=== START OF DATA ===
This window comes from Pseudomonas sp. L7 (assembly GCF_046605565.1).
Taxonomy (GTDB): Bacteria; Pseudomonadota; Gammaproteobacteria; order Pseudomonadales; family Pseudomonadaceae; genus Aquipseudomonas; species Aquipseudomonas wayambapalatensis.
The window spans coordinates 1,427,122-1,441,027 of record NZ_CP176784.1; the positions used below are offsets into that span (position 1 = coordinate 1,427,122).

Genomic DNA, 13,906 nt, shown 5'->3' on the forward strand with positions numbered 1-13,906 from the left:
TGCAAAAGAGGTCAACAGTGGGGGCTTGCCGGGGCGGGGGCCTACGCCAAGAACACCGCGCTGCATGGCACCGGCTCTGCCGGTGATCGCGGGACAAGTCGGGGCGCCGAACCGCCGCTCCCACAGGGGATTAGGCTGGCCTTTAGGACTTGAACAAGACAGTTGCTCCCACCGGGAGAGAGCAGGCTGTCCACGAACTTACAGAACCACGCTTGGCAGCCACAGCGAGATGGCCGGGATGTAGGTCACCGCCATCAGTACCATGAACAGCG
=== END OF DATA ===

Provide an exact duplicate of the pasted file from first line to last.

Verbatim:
This window comes from Pseudomonas sp. L7 (assembly GCF_046605565.1).
Taxonomy (GTDB): Bacteria; Pseudomonadota; Gammaproteobacteria; order Pseudomonadales; family Pseudomonadaceae; genus Aquipseudomonas; species Aquipseudomonas wayambapalatensis.
The window spans coordinates 1,427,122-1,441,027 of record NZ_CP176784.1; the positions used below are offsets into that span (position 1 = coordinate 1,427,122).

Genomic DNA, 13,906 nt, shown 5'->3' on the forward strand with positions numbered 1-13,906 from the left:
TGCAAAAGAGGTCAACAGTGGGGGCTTGCCGGGGCGGGGGCCTACGCCAAGAACACCGCGCTGCATGGCACCGGCTCTGCCGGTGATCGCGGGACAAGTCGGGGCGCCGAACCGCCGCTCCCACAGGGGATTAGGCTGGCCTTTAGGACTTGAACAAGACAGTTGCTCCCACCGGGAGAGAGCAGGCTGTCCACGAACTTACAGAACCACGCTTGGCAGCCACAGCGAGATGGCCGGGATGTAGGTCACCGCCATCAGTACCATGAACAGCG